Cargo preference laws require that a percentage of U.S. government cargo, including international food aid, be transported on U.S.-flag vessels according to geographic area, although the laws do not define “geographic area.” One intention of these laws is to ensure a merchant marine—both vessels and mariners—capable of providing DOD sealift capacity in times of war or national emergency, including a full, prolonged activation of the reserve fleet. The reserve fleet is composed of those vessels owned by the U.S. government to meet logistic military needs that cannot be met by commercial vessels. Over the years, Congress has amended cargo preference laws to vary the CPFA percentage requirement.

This testimony is based on an August 2015 GAO report that examined (1) CPFA's impact on food aid shipping cost and how U.S. agencies implement CPFA requirements; and (2) the extent to which implementation of CPFA requirements contributes to sufficient sealift capacity. It also provides an update on the implementation of actions recommended in the report.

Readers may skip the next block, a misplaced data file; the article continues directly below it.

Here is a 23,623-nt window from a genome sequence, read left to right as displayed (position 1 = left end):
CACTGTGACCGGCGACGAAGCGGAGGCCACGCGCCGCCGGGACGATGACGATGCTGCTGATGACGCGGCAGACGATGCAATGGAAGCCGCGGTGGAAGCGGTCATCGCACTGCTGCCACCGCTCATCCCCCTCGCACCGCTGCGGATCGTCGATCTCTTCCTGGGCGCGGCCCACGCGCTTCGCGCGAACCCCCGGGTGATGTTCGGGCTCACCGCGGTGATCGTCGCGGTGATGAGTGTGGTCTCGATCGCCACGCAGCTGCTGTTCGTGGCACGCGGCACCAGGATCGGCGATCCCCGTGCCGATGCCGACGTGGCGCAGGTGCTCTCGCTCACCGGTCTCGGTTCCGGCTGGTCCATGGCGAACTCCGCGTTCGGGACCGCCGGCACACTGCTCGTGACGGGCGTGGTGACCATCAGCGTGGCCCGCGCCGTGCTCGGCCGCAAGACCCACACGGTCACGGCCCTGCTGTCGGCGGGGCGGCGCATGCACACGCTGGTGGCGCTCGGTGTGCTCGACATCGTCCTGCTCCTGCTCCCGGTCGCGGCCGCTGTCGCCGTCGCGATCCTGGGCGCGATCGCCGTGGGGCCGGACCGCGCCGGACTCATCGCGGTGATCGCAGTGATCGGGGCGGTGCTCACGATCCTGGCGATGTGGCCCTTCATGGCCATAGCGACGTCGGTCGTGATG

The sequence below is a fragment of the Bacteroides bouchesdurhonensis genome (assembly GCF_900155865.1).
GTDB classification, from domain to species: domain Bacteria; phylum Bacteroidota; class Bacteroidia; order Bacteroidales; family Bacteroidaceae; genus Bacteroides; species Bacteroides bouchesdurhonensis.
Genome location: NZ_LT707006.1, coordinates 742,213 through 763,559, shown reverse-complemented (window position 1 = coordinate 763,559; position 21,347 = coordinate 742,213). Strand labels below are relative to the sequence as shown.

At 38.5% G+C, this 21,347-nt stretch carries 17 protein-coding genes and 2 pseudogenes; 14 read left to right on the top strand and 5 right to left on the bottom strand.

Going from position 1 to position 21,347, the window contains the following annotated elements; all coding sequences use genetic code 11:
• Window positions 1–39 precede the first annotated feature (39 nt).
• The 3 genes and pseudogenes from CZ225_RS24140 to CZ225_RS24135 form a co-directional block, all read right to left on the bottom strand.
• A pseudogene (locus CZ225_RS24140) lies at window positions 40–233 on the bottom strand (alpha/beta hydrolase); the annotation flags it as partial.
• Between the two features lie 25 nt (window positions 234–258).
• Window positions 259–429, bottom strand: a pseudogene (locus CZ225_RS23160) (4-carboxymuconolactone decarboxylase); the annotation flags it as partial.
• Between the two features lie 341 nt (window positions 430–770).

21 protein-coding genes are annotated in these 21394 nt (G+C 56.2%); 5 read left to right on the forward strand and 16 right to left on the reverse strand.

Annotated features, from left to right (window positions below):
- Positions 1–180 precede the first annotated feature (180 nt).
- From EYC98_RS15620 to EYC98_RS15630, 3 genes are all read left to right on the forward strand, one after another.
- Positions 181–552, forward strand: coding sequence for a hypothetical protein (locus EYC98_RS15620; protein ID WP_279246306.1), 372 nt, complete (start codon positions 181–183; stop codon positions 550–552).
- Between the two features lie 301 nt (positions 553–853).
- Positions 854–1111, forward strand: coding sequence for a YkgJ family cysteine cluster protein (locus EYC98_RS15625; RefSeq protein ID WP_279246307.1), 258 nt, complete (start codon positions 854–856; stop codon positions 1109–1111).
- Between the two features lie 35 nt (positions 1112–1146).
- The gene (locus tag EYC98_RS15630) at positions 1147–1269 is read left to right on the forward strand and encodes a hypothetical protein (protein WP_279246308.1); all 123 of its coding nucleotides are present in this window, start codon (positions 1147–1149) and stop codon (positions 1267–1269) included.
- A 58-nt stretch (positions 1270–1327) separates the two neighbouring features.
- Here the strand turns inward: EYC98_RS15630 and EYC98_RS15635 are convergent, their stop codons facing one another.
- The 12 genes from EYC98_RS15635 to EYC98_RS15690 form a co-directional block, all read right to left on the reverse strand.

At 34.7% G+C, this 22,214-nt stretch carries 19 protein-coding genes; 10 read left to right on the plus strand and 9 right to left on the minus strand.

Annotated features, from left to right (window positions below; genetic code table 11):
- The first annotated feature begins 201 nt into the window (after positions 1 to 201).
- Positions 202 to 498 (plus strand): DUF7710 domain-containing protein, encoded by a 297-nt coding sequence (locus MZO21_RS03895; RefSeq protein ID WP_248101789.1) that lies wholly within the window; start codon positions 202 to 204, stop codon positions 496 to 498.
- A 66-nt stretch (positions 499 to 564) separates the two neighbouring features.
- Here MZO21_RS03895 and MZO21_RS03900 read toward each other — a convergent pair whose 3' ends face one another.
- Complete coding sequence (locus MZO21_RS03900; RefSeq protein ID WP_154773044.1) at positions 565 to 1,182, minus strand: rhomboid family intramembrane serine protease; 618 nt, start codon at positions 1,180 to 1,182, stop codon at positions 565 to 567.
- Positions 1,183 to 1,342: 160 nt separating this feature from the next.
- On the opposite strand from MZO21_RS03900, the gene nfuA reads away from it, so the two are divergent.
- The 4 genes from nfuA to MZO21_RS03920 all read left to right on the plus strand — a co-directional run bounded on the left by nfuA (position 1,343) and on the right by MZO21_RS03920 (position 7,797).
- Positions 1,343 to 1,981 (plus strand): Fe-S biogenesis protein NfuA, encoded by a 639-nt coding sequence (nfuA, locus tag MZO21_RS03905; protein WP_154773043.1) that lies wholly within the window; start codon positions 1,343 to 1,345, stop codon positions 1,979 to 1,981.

In its August 2015 report, GAO suggested that Congress should consider clarifying CPFA legislation to define “geographic area” in a manner that ensures agencies can fully utilize the flexibility Congress granted to them in lowering the CPFA requirement. GAO also recommended, and MARAD agreed, to study the potential availability of all qualified mariners needed to meet a full and prolonged activation of the reserve sealift fleet. Both actions remain unimplemented.

Full Report

GAO Contacts

Office of Public Affairs


Cargo preference lawsCost analysisFederal aid to foreign countriesFood relief programsInternational food programsInternational relationsMerchant marineTransportation costsFood assistance programsInternational food assistance